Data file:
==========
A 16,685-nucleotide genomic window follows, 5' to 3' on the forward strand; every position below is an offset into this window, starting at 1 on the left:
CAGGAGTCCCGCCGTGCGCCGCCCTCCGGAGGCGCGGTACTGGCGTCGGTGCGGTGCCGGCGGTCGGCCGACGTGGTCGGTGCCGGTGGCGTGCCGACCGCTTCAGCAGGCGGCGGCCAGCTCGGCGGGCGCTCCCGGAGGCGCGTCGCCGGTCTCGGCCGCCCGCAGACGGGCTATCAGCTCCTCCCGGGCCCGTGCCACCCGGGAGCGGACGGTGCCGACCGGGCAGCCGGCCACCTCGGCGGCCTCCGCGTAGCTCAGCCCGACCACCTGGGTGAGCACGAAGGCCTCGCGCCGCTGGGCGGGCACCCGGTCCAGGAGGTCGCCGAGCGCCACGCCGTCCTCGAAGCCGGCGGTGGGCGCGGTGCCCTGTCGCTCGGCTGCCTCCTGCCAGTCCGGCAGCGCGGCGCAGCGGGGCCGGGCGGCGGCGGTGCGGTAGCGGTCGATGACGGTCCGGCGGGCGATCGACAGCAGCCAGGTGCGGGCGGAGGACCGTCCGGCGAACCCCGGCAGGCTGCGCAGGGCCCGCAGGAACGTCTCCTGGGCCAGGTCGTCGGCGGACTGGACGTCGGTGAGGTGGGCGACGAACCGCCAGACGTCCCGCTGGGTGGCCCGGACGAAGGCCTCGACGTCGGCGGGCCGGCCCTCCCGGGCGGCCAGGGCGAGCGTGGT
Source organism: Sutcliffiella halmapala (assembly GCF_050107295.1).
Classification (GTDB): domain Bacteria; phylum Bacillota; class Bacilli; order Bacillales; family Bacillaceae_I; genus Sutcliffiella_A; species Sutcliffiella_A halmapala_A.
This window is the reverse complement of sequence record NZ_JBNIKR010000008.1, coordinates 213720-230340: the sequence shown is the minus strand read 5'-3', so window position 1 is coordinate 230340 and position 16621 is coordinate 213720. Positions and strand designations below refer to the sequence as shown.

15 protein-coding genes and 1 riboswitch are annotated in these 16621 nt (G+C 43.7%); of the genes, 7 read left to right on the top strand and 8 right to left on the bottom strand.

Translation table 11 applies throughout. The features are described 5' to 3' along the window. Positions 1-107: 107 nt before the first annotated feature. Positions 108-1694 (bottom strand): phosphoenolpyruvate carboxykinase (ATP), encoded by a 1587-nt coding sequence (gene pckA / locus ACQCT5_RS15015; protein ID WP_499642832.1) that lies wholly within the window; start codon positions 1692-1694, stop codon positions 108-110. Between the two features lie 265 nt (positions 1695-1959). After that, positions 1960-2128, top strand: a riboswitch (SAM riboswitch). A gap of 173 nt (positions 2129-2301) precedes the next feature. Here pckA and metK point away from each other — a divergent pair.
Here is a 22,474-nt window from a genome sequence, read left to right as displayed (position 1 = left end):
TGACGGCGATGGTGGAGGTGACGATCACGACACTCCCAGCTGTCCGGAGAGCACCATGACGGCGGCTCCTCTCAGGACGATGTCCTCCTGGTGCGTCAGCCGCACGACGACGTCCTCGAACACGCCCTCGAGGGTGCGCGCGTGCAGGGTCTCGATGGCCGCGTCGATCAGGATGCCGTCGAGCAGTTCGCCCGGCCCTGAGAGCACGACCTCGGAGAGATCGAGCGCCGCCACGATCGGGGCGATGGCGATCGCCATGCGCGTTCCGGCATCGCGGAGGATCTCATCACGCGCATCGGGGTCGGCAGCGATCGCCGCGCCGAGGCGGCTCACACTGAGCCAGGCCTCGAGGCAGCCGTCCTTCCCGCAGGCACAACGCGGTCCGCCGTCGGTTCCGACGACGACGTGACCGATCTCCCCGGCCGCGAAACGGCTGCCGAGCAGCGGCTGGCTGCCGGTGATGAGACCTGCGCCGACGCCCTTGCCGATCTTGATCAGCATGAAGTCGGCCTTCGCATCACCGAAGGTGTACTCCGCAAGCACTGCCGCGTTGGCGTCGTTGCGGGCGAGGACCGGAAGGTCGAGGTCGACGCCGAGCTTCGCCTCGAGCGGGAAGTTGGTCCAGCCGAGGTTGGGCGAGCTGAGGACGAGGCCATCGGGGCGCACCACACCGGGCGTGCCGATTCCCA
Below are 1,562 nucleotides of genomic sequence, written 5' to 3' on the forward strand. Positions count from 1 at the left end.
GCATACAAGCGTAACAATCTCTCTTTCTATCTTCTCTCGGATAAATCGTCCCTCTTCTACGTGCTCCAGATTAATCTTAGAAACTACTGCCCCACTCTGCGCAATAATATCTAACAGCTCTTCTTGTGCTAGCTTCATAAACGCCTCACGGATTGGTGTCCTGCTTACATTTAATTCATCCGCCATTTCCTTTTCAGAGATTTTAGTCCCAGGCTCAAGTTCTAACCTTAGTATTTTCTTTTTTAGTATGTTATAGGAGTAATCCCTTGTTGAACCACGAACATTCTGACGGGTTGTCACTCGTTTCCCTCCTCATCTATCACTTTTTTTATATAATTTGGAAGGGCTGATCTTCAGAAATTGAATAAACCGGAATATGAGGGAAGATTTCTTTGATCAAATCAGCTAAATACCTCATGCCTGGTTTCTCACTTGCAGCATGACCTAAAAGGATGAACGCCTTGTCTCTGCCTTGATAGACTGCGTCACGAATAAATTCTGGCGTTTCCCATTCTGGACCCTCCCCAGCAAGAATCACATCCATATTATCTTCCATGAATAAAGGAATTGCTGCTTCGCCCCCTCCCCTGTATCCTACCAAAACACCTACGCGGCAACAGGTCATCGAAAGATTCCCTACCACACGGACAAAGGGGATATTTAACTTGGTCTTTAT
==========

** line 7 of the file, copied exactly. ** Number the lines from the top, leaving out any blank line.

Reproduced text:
Translation table 11 applies throughout. The features are described 5' to 3' along the window. Positions 1-107: 107 nt before the first annotated feature. Positions 108-1694 (bottom strand): phosphoenolpyruvate carboxykinase (ATP), encoded by a 1587-nt coding sequence (gene pckA / locus ACQCT5_RS15015; protein ID WP_499642832.1) that lies wholly within the window; start codon positions 1692-1694, stop codon positions 108-110. Between the two features lie 265 nt (positions 1695-1959). After that, positions 1960-2128, top strand: a riboswitch (SAM riboswitch). A gap of 173 nt (positions 2129-2301) precedes the next feature. Here pckA and metK point away from each other — a divergent pair.